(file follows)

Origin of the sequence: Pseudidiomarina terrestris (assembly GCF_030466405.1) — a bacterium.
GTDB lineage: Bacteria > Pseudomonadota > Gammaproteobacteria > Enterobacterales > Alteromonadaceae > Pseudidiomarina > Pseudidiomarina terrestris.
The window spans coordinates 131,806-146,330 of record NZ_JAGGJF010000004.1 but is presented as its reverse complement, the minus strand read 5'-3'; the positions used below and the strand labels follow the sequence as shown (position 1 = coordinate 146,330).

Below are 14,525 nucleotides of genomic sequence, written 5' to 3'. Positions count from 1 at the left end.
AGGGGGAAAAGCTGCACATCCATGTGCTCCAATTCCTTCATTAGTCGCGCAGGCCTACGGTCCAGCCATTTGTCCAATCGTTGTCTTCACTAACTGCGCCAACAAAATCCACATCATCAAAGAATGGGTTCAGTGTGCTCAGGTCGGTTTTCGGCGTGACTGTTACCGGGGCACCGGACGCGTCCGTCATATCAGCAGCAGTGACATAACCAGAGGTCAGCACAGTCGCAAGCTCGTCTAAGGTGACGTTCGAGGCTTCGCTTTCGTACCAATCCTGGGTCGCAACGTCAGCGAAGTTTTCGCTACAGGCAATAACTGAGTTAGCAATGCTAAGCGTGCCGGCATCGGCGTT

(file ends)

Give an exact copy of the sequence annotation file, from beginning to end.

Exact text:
Origin of the sequence: Pseudidiomarina terrestris (assembly GCF_030466405.1) — a bacterium.
GTDB lineage: Bacteria > Pseudomonadota > Gammaproteobacteria > Enterobacterales > Alteromonadaceae > Pseudidiomarina > Pseudidiomarina terrestris.
The window spans coordinates 131,806-146,330 of record NZ_JAGGJF010000004.1 but is presented as its reverse complement, the minus strand read 5'-3'; the positions used below and the strand labels follow the sequence as shown (position 1 = coordinate 146,330).

Below are 14,525 nucleotides of genomic sequence, written 5' to 3'. Positions count from 1 at the left end.
AGGGGGAAAAGCTGCACATCCATGTGCTCCAATTCCTTCATTAGTCGCGCAGGCCTACGGTCCAGCCATTTGTCCAATCGTTGTCTTCACTAACTGCGCCAACAAAATCCACATCATCAAAGAATGGGTTCAGTGTGCTCAGGTCGGTTTTCGGCGTGACTGTTACCGGGGCACCGGACGCGTCCGTCATATCAGCAGCAGTGACATAACCAGAGGTCAGCACAGTCGCAAGCTCGTCTAAGGTGACGTTCGAGGCTTCGCTTTCGTACCAATCCTGGGTCGCAACGTCAGCGAAGTTTTCGCTACAGGCAATAACTGAGTTAGCAATGCTAAGCGTGCCGGCATCGGCGTT